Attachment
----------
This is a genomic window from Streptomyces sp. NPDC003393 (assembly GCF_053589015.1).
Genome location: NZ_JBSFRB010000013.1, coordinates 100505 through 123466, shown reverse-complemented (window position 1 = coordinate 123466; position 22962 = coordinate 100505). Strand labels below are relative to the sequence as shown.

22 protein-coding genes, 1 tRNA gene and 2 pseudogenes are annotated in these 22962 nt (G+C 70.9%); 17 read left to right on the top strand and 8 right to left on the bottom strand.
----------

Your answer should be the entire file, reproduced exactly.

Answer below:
This is a genomic window from Streptomyces sp. NPDC003393 (assembly GCF_053589015.1).
Genome location: NZ_JBSFRB010000013.1, coordinates 100505 through 123466, shown reverse-complemented (window position 1 = coordinate 123466; position 22962 = coordinate 100505). Strand labels below are relative to the sequence as shown.

22 protein-coding genes, 1 tRNA gene and 2 pseudogenes are annotated in these 22962 nt (G+C 70.9%); 17 read left to right on the top strand and 8 right to left on the bottom strand.